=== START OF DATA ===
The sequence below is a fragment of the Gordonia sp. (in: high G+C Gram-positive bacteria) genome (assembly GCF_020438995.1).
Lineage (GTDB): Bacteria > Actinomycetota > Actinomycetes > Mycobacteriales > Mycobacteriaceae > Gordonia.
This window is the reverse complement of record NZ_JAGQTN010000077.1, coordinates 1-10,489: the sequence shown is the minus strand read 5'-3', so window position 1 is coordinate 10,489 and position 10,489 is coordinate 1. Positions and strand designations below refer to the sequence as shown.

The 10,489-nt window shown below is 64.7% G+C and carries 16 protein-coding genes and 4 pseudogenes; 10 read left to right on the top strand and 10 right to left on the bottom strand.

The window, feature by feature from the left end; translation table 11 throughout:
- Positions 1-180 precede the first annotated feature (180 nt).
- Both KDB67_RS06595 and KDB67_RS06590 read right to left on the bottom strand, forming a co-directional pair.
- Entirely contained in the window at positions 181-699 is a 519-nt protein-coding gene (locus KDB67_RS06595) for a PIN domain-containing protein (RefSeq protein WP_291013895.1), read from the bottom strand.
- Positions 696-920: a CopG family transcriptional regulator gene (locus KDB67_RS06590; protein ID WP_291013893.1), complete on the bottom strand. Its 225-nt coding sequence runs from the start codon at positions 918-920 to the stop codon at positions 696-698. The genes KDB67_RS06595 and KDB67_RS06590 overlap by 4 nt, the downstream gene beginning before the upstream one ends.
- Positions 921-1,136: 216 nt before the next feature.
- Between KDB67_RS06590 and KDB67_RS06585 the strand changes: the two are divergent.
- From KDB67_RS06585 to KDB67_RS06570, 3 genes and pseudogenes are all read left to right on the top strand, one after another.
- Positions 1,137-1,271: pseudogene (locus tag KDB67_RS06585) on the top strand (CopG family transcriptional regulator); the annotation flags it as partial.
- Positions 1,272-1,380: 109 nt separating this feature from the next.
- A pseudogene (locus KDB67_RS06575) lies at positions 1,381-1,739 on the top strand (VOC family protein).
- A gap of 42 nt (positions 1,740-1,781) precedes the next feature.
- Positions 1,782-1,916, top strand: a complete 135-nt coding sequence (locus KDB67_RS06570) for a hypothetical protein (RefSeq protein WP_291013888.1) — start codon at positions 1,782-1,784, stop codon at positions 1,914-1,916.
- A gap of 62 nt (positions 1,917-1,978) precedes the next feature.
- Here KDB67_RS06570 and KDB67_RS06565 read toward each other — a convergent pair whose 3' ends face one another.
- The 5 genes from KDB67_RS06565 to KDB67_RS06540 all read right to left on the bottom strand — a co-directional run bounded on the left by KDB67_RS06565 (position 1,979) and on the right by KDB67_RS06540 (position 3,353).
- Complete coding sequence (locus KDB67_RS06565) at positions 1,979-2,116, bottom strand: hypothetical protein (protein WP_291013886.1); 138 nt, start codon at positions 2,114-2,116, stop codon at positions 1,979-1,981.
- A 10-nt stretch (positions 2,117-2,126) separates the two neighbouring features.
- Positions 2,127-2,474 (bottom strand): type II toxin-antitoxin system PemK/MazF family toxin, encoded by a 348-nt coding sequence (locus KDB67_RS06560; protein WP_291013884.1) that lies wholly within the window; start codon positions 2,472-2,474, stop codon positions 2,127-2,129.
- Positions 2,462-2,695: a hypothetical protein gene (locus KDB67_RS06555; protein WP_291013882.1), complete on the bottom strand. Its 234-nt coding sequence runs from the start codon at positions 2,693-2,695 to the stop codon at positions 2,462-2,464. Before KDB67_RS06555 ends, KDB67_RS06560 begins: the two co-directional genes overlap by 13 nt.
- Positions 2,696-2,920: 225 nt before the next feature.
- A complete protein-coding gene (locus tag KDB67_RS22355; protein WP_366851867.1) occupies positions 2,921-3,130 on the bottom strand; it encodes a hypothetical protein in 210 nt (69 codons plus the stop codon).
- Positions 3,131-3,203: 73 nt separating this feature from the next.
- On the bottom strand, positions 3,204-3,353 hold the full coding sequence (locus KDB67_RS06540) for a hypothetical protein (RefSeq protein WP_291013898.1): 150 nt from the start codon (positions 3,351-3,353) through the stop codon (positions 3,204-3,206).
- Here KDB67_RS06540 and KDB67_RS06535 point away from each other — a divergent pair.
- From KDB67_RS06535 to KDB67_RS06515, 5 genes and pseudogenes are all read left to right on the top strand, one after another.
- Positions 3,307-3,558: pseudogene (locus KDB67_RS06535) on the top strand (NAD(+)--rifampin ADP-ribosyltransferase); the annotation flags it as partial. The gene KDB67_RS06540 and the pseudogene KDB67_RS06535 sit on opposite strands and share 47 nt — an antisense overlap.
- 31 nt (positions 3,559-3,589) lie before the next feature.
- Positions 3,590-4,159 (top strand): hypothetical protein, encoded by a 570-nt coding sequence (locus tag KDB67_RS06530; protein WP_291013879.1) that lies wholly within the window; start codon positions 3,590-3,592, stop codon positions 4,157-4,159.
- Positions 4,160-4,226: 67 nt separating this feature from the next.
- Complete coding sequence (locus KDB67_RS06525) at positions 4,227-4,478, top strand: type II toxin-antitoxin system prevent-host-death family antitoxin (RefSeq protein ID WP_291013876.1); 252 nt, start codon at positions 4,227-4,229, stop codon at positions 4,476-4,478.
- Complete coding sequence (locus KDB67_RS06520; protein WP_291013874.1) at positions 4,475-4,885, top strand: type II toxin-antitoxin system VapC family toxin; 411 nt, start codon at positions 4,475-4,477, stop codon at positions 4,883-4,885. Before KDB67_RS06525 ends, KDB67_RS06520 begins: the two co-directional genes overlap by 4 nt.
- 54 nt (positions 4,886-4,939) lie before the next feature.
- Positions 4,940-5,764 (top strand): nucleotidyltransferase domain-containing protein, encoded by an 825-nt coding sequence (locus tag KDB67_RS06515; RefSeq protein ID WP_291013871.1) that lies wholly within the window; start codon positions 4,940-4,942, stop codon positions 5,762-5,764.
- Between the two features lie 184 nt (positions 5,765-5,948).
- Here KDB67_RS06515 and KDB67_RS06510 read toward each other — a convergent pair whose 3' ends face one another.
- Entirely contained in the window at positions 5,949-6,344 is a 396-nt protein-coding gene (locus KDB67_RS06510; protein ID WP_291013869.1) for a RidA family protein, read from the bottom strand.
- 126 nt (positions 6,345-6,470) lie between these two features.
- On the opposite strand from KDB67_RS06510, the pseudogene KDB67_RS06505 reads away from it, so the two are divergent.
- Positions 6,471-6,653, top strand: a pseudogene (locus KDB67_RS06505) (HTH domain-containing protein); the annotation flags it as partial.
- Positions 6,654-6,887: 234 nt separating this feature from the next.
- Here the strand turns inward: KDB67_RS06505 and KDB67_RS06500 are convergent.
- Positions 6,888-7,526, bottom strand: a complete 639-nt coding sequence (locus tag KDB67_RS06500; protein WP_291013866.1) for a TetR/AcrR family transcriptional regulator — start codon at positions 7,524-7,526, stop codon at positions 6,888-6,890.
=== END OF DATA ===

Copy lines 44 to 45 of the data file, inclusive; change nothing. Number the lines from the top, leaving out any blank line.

- Positions 6,471-6,653, top strand: a pseudogene (locus KDB67_RS06505) (HTH domain-containing protein); the annotation flags it as partial.
- Positions 6,654-6,887: 234 nt separating this feature from the next.